I have spent a lot of time looking at the school parcel tax on the June 2 ballot and I regret to say that I cannot support this tax at this time. While I am dedicated to our schools, I believe adding a tax should be a last resort. The school board's first objective should be to curtail expenses. The top items of concern to me are:
1. The district will be giving $15 million in raises during the four years of this proposed tax. The economy is in bad shape. Many in our own community are taking pay cuts or losing their jobs. That is reality. It does not seem reasonable for the district to ask taxpayers for $18 million over four years and during that same time give out $15 million in raises.
2. The district is rushing the community toward a parcel tax before knowing how much local support, if any, may be needed. We will be receiving $2.1 million from the federal stimulus package, and we are also eligible for additional federal money intended to prevent layoffs caused by state cuts.
3. PUSD's management team is the only local district to have enjoyed the luxury of raises in these difficult times. Two years ago, the PUSD board (myself included) was asked to approve a pay increase for the management team between 4.12 percent and 5.12 percent in order to keep PUSD salaries competitive with surrounding districts. Although the economy was starting to show signs of trouble, the raises were approved. A few weeks later, the state announced that raises were to be frozen unless required by contract. Other districts had not raised salaries. PUSD's management raises should be rolled back before other budget cuts.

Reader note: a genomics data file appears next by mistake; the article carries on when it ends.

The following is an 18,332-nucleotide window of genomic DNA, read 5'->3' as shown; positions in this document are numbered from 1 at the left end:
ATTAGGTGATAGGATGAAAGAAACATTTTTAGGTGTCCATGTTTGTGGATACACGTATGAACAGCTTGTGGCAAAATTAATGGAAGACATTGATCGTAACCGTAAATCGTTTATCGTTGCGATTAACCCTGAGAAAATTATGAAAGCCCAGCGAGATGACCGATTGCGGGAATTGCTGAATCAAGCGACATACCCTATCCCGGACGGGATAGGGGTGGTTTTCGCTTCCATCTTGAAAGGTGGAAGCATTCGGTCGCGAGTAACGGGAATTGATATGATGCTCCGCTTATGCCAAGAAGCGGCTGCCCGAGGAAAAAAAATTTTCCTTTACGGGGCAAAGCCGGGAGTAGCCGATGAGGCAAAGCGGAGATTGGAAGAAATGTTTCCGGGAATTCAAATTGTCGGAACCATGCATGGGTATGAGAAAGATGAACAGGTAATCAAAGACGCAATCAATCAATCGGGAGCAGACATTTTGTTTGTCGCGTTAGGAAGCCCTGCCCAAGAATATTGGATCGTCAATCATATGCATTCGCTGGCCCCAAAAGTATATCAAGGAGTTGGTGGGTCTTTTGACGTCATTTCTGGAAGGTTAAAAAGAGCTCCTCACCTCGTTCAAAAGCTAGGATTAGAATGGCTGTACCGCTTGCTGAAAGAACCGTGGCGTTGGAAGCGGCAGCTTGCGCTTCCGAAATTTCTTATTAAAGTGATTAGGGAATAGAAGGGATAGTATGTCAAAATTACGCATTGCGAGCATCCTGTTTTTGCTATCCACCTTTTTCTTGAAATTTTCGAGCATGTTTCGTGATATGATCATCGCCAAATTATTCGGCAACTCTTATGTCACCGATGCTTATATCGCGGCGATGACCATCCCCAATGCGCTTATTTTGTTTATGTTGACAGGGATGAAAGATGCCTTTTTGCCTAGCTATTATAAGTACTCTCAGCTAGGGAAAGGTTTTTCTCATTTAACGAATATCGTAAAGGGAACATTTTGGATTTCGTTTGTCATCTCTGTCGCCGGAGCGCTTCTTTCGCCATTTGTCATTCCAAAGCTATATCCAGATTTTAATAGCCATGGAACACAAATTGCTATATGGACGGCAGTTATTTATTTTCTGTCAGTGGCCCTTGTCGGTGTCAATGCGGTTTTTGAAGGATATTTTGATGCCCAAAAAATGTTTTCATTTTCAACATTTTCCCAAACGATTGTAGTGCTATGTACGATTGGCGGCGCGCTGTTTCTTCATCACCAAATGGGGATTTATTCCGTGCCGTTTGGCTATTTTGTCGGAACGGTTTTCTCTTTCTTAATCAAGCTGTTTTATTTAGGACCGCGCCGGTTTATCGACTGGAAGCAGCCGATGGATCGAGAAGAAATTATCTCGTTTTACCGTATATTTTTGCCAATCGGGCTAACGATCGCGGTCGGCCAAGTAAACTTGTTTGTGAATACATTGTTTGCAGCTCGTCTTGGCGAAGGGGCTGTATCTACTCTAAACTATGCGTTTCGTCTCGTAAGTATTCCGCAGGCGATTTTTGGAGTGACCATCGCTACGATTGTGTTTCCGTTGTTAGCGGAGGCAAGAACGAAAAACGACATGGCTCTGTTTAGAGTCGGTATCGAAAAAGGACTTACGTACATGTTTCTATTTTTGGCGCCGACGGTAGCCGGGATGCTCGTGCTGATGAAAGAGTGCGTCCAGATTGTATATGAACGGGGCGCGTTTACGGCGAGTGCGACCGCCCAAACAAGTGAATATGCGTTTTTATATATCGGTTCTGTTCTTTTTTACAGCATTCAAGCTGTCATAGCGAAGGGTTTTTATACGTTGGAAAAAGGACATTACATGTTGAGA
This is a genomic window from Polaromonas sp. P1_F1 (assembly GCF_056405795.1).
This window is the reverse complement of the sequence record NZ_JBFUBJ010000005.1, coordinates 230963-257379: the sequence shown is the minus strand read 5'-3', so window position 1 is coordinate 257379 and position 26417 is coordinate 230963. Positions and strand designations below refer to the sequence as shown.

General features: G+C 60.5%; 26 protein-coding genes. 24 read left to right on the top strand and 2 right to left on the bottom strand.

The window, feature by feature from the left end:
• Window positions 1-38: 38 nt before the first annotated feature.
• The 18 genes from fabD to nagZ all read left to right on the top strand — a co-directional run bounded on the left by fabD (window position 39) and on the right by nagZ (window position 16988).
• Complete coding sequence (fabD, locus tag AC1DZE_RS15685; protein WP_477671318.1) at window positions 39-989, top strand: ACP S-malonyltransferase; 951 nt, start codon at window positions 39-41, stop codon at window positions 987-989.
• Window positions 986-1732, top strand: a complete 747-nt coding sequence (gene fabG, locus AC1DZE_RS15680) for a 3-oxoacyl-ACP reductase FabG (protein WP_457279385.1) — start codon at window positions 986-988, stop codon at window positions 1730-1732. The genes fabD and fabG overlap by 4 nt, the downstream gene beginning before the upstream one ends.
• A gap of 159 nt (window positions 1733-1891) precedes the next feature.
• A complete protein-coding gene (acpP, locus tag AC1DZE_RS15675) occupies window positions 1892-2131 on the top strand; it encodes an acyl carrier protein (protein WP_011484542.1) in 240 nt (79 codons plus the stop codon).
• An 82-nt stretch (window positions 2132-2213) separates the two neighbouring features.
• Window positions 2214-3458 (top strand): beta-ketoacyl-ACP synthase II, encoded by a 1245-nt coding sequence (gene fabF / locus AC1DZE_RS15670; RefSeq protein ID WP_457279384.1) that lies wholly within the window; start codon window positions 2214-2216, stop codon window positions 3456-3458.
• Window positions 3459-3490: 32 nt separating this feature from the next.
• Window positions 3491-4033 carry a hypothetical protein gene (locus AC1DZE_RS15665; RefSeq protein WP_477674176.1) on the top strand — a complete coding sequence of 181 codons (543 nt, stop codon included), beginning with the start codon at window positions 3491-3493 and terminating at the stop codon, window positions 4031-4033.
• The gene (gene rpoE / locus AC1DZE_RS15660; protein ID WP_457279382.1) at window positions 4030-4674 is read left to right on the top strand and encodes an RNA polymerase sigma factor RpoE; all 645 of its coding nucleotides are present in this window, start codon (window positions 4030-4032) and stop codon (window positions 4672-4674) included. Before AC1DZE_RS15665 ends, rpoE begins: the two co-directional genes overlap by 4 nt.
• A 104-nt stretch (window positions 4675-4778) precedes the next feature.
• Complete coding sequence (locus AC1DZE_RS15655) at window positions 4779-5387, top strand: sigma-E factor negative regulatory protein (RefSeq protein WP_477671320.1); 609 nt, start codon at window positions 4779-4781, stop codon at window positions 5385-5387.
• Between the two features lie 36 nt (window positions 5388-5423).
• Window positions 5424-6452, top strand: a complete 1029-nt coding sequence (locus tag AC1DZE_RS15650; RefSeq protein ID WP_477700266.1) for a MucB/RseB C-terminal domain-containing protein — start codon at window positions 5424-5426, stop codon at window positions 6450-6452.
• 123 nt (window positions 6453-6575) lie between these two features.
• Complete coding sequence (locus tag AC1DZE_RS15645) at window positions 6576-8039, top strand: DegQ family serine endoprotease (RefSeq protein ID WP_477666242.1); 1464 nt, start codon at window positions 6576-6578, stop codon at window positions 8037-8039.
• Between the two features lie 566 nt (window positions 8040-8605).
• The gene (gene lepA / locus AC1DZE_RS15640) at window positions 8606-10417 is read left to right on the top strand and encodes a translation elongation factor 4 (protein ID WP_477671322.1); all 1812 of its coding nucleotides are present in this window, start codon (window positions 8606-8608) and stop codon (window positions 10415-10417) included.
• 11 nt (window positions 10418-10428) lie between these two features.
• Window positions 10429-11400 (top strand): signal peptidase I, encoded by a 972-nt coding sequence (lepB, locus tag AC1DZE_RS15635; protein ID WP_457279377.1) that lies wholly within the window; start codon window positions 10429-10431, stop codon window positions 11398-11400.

4. The PUSD management team's auto allowances should be eliminated. While most companies have cut fringe benefits entirely, PUSD's management team continues to enjoy individual car allowances as large as $1,000 per month. This $120,000 per year budget item could pay the salary of two starting teachers. Which do you think is more important for your child's education?
While times are tough, the Pleasanton school district continues to receive significantly more money per student than San Ramon (a comparable, high-performing district), even after accounting for their parcel tax.
I find it disturbing that the district is holding a special election in June instead of the already scheduled election in May. This special, single-item election will cost the taxpayers around $300,000, enough to pay the salary of five teachers.
I support Pleasanton schools and our teachers, but I cannot support this parcel tax. It is the wrong tax, at the wrong time. For more information on the parcel tax, visit www.PleasantonParcelTaxInfo.com.